One of the first things that an entrepreneur is told when they start out is to include their Exit Strategy into their Business Plan. This is because most entrepreneurs know that the day will come when they will want to retire.
Not many authors plan on retiring. Yes, there are authors who reach a point where their physical or mental condition prevents them from writing every day but for a lot of us writing is a compulsion. We can't imagine a day when we wouldn't write.
Like everything else though you need to plan for the day when you won't be able to write. Right now you are spending hours every day creating product – books, short stories, blog posts, articles or in the case of non-fiction writers, white papers and books. But the day will come when you are no longer writing. I hope that is the day after my funeral, but one way or another, whether we reach all of our writing goals or whether we are no longer here, you need to sit back and plan for that day because your writing will live on beyond you.
This is especially true in the age of self-publishing where our inventory will remain on the Internet for years after we have quit writing. Copyright laws dictate that your heirs however, will inherit any profits (and the copyright) for 70 years after your death.
So here are 7 tasks you need to accomplish so that your heirs know what they are getting!
- Decide who is going to manage your writing assets (your published books, your works in progress, your completed works not yet published, any potential contracts you might be offered – foreign language publications, your audio properties, etc.)
- Talk to the person you would like to have manage your assets and make sure they are willing to do so. (Choose someone with business experience who can and will oversee the business side of managing your business. This means they will be willing to deal with copyright infringement, new contract offers, etc.) This person doesn't have to be a family member. You can choose a lawyer or another business person you trust. If it is a child or spouse, make sure you take the time now to educate them on what is involved.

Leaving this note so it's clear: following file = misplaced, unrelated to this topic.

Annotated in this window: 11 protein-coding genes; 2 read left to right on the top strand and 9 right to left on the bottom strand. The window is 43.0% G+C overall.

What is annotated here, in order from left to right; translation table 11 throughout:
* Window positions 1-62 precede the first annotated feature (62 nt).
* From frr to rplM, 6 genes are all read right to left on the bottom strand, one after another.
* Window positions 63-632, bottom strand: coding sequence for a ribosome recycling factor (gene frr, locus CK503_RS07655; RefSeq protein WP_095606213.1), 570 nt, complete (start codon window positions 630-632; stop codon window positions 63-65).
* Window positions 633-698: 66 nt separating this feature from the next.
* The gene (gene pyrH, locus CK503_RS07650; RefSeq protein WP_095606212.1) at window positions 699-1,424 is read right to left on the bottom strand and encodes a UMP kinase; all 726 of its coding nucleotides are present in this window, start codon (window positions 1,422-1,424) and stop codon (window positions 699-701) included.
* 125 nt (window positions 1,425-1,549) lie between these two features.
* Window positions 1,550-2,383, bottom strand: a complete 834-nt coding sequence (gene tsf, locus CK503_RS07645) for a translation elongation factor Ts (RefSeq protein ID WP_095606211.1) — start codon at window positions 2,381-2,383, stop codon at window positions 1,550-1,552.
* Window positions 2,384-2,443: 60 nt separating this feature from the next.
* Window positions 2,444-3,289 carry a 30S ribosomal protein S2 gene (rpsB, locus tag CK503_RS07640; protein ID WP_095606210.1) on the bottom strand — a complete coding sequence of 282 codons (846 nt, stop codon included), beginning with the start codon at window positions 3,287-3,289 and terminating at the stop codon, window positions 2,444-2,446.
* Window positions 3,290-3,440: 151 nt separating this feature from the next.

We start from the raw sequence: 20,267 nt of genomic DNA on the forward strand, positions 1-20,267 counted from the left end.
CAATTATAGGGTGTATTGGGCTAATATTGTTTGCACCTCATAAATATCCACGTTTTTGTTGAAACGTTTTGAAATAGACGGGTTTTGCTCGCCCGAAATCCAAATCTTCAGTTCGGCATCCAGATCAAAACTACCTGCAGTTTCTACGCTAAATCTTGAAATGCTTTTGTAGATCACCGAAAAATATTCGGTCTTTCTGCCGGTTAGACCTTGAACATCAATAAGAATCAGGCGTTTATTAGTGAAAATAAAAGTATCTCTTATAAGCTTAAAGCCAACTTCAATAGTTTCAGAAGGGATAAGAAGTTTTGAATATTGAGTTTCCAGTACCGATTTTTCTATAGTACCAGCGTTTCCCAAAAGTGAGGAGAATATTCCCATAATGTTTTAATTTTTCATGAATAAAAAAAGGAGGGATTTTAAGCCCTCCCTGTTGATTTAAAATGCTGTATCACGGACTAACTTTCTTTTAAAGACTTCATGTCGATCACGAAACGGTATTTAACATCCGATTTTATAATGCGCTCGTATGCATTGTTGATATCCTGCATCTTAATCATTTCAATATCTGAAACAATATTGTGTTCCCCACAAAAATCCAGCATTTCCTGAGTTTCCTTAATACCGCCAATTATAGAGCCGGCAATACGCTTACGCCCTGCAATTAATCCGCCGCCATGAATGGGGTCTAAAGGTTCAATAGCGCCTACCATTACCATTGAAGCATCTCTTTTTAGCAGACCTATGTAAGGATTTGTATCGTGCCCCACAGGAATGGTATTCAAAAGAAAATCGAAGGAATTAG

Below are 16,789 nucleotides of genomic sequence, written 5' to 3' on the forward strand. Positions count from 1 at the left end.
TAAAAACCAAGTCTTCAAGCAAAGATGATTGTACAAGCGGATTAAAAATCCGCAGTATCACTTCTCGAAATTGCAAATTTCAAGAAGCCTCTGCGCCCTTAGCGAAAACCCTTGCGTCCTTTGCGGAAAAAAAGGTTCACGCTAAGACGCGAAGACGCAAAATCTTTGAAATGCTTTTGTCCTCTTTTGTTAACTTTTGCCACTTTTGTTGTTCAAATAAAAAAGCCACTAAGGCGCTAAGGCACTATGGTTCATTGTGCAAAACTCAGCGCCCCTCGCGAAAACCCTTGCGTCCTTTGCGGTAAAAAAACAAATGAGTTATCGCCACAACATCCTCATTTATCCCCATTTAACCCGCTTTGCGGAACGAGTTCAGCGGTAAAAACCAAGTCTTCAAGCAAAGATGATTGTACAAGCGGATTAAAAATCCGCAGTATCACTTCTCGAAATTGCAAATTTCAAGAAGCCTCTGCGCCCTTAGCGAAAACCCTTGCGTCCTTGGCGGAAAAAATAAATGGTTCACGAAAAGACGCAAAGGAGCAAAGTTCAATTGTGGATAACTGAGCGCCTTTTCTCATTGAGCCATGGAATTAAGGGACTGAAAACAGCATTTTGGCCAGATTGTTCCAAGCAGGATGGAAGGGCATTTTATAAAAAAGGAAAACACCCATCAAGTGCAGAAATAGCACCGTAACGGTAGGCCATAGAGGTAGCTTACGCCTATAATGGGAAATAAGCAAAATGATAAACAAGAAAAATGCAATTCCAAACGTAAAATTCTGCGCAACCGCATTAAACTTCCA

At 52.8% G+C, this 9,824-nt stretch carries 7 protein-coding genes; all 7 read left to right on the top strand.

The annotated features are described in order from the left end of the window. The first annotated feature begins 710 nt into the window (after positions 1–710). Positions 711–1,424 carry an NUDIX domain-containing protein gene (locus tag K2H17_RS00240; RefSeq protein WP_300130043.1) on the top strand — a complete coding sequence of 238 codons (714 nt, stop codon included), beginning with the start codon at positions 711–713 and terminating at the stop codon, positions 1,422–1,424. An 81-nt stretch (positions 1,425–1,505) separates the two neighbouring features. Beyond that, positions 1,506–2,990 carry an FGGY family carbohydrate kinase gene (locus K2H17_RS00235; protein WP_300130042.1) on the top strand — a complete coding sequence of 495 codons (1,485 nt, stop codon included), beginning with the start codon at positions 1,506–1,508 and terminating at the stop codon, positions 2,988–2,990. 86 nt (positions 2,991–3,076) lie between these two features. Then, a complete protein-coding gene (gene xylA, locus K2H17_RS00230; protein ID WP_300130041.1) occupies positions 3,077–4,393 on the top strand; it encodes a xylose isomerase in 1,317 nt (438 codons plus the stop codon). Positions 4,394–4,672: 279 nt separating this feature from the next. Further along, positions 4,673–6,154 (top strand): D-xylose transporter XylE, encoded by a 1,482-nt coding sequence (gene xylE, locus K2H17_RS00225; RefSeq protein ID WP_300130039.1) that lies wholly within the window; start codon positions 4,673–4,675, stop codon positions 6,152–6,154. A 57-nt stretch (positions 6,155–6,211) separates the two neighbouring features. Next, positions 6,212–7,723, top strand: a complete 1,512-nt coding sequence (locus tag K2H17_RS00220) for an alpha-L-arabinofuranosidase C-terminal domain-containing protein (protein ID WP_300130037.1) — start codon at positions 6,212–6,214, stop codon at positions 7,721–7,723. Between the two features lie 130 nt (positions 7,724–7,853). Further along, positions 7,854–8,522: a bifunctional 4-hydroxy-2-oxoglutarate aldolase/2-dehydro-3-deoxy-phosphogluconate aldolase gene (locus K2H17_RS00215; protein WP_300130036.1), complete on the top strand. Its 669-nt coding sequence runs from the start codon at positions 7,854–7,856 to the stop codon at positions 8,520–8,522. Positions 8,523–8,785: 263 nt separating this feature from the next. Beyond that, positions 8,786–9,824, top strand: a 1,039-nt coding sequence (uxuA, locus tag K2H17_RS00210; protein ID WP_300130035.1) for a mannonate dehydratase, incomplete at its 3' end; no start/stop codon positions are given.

- Talk to a lawyer to investigate what is necessary in your state to have your chosen estate manager legally given the authority to manage your estate.
- Working with a lawyer to have a contract written that will not only give your designated estate manager the authority to manage the literary assets you leave but includes provisions regarding what happens should they no longer be able or willing to manage your writing assets. Also include provisions for any profits for the estate to be proportioned to other family members after the costs of running the business are deducted (ie cost of bookkeeping, legal fees, taxes, etc.)
- Create a document explaining all your decisions for all family members so everyone knows your wishes. Sit down and try to talk to everyone individually about what will happen to your writing business if something should happen to you.
- If you don't have family members to be your executor, consider appointing a lawyer or a designating an organization, like a university to manage the proceeds of your writing.
- Make sure you have a file somewhere (with a printed copy in a bank safe deposit box) with all the passwords to the online retailers and services you use to publish and market your online books!
Don't be surprised if some family members will refuse to talk to you about how the estate will be handled. Many people can't bear to discuss such things. However, if you take the time to plan now, your work will survive long past your ability to keep creating assets. Your family will reap the benefits and your writing can be enjoyed for generations to come.